Trump Declares National Emergency to Protect U.S. Communications Against Foreign Firms
Thursday, May 16, 2019 | Comments

Declaring a national emergency to protect U.S. communications technology and networks, President Donald Trump signed an executive order that bars U.S. communications firms from acquiring technology from foreign companies.

The executive order prohibits transactions that involve information and communications technology or services designed, developed, manufactured or supplied by persons owned by, controlled by or subject to the jurisdiction or direction of a foreign adversary. The Department of Commerce said it will issue regulations within 150 days to establish procedures for reviewing such transactions.

Under the order, the director of national intelligence is required to produce an assessment on the risks to the U.S. government, critical infrastructure, and people from information and communications technology or services developed by a foreign adversary within 40 days. The secretary of homeland security must produce a written assessment evaluating vulnerabilities in hardware, software and services that threaten the national security of the United States within 80 days. This assessment will also evaluate to what extent the hardware, software or services are relied upon by service providers and critical infrastructure entities.

“Protecting America’s communications networks is vital to our national, economic and personal security,” said FCC Chairman Ajit Pai. “I therefore applaud the president for issuing this executive order to safeguard the communications supply chain. Given the threats presented by certain foreign companies’ equipment and services, this is a significant step toward securing America’s networks.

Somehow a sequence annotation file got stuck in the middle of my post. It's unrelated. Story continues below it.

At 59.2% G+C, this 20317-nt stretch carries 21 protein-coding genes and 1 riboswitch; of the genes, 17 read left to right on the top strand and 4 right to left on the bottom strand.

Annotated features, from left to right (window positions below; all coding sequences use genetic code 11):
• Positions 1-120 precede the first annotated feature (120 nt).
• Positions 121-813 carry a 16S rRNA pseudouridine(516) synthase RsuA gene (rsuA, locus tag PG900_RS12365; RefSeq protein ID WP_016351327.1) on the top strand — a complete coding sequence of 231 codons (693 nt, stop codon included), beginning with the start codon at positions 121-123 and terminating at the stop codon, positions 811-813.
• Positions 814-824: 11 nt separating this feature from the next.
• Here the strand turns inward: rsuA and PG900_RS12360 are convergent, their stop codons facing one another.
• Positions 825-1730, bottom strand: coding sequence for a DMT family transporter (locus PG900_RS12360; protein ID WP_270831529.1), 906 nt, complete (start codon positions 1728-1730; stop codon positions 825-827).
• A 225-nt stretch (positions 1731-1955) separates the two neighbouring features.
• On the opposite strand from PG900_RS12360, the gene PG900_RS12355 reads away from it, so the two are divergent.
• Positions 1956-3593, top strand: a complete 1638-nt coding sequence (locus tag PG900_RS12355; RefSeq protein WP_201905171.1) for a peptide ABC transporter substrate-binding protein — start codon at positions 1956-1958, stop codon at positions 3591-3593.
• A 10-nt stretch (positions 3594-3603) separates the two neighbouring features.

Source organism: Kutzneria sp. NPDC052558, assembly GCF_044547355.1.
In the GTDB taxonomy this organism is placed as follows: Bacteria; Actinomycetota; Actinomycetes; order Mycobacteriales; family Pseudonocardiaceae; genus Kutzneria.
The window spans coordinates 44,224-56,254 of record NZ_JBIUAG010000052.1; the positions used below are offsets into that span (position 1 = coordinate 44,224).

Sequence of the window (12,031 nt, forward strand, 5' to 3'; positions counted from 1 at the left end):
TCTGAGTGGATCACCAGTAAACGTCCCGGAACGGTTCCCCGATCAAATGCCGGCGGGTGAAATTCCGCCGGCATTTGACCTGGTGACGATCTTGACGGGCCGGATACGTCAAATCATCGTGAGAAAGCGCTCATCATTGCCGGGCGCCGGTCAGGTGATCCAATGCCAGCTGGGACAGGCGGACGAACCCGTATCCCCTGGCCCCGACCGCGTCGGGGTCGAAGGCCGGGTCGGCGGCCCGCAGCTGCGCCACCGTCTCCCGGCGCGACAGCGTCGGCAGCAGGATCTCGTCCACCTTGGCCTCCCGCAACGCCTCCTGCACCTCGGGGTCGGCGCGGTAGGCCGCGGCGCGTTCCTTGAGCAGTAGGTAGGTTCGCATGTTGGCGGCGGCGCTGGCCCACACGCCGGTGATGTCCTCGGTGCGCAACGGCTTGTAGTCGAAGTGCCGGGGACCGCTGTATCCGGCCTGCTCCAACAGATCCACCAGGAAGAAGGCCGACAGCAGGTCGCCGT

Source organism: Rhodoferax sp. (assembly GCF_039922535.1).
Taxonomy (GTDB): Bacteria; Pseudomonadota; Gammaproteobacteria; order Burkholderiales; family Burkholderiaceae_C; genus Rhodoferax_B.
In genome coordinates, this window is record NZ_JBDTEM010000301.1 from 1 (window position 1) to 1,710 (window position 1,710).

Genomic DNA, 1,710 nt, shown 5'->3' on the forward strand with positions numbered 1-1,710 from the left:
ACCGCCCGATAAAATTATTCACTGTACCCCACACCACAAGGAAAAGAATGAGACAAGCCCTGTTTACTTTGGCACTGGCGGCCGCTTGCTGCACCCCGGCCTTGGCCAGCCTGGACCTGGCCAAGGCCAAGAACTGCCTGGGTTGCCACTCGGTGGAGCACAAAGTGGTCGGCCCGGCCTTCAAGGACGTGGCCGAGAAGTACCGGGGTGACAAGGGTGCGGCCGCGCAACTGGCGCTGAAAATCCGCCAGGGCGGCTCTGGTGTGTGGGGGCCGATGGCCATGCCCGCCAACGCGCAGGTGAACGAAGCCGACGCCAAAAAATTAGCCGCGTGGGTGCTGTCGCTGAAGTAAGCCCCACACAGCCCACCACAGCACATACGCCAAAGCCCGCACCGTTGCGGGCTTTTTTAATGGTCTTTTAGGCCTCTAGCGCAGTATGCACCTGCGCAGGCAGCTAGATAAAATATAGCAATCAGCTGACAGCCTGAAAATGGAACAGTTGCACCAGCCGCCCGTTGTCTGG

“When it comes to our national security, we cannot afford to make risky choices and just hope for the best. We must have a clear-eyed view of the threats that we face and be prepared to do what is necessary to counter those threats.”

Separately, the Commerce Department announced it will add Huawei Technologies and its affiliates to its Entity List. The sale or transfer of American technology to a company or person on the Entity List requires a license issued by the department, and a license may be denied if the sale or transfer would harm U.S. national security or foreign policy interests. The listing will be effective when published in the Federal Register.

The action stems from information available to the department that provides a reasonable basis to conclude that Huawei is engaged in activities that are contrary to U.S. national security or foreign policy interest.

“This action by the Commerce Department’s Bureau of Industry and Security, with the support of the President of the United States, places Huawei, a Chinese-owned company that is the largest telecommunications equipment producer in the world, on the Entity List,” said Secretary of Commerce Wilbur Ross. “This will prevent American technology from being used by foreign owned entities in ways that potentially undermine U.S. national security or foreign policy interests. President Trump has directed the Commerce Department to be vigilant in its protection of national security activities. Since the beginning of the administration, the department has added 190 persons or organizations to the Entity List, as well as instituted five investigations of the effect of imports on national security under Section 232 of the Trade Act of 1962.”

“TIA applauds the president for issuing today’s executive order on communications equipment security,” said Cinnamon Rogers, Telecommunications Industry Association (TIA) senior vice president of government affairs. “We fully support the federal government taking action against specific suppliers that are deemed to pose a national security risk to the United States. Today’s action will reassure both consumers and industries harnessing communications technology that the networks they rely upon are built with equipment from trusted suppliers.”

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